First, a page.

Chisato Moritaka was known for her fantastic stage costumes and miniskirts made with lamé.
Her music career started on making fun of synthpop and then gradually shifted to soft ballad, marketing a more mature image to the public.
Chisato used to compose her own lyrics, which was rare for idols to do at that time.
A music icon who dominated the Japanese music scene, Yumi Matsutoya!
She was one of the top faces of J-pop, folk music, and rock.
Yuming (her nickname) is the second highest-selling female artist in Japan and still releases albums and singles up to this day.
She has a nasally singing voice that anyone in Japan can easily recognize.
There was a time when Yumi had 17 consecutive albums that went number one on the charts.
Now, who can compete with that?
Before Lady Gaga, our beloved superstar from the USA, Japan already had Yoko Oginome.
Yoko used to wear wild wigs and flashy outfits in her live performances and promotional videos.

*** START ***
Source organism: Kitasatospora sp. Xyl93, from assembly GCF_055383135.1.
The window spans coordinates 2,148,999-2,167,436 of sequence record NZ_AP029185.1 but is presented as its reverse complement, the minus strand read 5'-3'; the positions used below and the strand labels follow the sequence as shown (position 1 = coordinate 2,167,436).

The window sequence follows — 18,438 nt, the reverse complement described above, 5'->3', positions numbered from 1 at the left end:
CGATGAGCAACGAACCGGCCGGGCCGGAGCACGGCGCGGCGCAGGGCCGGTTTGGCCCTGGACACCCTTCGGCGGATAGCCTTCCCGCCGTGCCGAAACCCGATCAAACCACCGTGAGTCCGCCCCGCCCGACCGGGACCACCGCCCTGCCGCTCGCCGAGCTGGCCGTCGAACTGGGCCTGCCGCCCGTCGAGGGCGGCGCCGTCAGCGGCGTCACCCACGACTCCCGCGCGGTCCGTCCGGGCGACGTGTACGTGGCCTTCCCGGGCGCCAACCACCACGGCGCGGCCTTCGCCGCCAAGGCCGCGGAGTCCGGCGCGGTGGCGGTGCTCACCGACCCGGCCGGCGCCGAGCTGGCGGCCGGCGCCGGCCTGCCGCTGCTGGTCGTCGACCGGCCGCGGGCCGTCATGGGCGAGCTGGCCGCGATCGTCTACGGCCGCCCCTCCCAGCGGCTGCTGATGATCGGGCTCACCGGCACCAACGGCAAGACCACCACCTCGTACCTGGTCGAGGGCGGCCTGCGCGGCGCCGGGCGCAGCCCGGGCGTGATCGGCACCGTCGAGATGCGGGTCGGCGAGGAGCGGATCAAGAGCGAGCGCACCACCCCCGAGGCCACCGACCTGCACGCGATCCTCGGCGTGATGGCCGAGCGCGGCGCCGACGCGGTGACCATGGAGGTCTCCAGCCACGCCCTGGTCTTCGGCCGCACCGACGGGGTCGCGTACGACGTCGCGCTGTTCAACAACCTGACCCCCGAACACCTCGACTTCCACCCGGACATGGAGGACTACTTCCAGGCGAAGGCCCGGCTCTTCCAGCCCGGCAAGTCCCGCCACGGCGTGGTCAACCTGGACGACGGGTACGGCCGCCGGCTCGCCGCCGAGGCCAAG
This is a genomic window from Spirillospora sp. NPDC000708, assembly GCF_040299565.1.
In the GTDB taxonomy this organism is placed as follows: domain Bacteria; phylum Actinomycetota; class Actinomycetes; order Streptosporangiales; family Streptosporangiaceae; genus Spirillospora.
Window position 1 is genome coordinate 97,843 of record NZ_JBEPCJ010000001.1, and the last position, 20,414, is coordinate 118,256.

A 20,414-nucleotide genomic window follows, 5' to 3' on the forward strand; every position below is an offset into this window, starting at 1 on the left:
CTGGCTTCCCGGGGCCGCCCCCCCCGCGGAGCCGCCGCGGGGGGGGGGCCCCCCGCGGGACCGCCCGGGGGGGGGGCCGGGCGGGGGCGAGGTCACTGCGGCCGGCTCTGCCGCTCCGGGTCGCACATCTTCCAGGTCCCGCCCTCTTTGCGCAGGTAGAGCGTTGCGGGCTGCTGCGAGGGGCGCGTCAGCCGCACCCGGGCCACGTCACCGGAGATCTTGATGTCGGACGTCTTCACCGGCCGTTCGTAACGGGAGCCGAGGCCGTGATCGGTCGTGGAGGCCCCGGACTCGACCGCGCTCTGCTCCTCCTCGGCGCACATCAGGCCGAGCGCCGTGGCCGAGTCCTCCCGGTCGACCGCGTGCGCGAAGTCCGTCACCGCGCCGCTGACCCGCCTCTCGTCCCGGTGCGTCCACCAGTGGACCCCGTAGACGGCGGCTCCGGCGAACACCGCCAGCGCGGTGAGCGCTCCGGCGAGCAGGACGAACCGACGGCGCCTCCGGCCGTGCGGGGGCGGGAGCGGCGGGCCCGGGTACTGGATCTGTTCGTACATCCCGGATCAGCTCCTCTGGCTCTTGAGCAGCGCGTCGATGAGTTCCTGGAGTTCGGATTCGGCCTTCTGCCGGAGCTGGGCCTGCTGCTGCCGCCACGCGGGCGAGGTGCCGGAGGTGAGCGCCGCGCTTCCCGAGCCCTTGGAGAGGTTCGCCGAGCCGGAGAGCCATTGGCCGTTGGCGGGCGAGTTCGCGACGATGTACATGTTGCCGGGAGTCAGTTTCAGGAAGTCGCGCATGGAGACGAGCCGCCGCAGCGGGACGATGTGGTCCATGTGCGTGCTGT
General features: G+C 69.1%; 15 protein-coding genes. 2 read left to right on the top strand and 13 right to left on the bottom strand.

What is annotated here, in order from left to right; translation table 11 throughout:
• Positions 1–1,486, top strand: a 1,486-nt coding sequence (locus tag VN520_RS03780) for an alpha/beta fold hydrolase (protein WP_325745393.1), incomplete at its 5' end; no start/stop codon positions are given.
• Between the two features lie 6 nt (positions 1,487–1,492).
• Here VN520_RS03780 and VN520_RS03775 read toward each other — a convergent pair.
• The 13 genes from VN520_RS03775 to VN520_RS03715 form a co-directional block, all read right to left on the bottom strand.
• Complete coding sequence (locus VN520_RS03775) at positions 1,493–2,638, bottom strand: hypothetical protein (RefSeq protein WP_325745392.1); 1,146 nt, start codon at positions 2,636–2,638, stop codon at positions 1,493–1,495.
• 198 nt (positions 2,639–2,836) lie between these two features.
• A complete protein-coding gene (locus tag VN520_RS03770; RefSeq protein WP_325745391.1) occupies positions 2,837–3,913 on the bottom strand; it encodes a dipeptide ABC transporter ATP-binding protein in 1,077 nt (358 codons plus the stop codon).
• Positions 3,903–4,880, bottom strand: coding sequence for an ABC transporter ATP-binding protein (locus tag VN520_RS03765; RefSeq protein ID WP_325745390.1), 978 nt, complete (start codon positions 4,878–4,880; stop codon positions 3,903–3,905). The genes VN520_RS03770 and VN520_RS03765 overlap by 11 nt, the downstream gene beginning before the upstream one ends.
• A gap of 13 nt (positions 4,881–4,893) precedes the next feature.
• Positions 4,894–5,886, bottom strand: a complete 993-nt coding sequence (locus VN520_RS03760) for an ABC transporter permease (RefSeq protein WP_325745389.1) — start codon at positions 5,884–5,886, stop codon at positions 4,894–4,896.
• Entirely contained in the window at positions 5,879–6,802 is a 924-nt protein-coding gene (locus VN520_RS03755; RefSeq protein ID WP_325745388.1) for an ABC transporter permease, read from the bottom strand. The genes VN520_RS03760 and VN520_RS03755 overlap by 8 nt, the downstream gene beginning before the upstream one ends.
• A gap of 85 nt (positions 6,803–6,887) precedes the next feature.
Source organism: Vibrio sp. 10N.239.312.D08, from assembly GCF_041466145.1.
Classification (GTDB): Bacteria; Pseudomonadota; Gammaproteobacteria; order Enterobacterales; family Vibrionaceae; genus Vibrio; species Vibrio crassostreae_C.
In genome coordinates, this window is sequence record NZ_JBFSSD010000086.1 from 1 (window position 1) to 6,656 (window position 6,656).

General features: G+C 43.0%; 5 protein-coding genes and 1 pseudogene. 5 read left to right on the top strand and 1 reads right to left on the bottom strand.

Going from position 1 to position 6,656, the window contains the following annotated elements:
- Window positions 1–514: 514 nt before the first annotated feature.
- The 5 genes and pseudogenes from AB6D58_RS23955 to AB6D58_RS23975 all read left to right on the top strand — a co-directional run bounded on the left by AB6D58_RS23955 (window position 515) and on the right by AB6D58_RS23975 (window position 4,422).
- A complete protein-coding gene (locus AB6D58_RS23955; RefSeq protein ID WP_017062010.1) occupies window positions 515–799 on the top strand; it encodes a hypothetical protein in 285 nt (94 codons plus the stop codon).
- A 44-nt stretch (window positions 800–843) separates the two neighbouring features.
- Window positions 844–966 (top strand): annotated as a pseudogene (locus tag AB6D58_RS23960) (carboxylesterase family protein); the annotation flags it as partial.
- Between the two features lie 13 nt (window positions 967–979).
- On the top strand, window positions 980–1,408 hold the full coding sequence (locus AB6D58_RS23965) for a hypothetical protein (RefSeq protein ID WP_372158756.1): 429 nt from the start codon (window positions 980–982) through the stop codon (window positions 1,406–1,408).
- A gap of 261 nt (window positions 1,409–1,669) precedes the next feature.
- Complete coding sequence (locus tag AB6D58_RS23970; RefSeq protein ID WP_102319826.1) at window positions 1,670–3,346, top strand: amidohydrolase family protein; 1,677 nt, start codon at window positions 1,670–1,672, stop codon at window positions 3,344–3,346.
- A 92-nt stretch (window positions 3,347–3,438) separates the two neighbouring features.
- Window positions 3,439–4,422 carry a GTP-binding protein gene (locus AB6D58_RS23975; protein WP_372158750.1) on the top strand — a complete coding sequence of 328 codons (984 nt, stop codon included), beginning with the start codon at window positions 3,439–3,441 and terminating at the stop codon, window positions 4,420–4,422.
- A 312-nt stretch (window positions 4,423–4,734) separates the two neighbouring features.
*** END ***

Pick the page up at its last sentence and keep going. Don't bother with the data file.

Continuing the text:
Most of her music featured heavy synths and dance beats, giving Yoko the title “Japan’s Dancing Queen.”
The prestigious title was soon passed to Chisato Moritaka after Yoko’s fame started to vanish.
Yui Asaka’s career shifted in and out of anime and manga promotion while releasing music and acting in dramas every now and then.
However, it was not until she released her single “Star” was used as the theme in the drama “Sukeban Deka,” which Yui starred in.
Yui is among the few Japanese idols who have great albums to listen to, from the very first song down to the last.
And so we’ve reached the end!
Since the 80s the musical genre has evolves but still stay highly inspired by these idols.
What do you think of this period?
Are you one of those who can say “I have been there, I even have some records”?
Well, let us know on Discord!
And be sure to check out our list of the current most popular J-pop girl groups!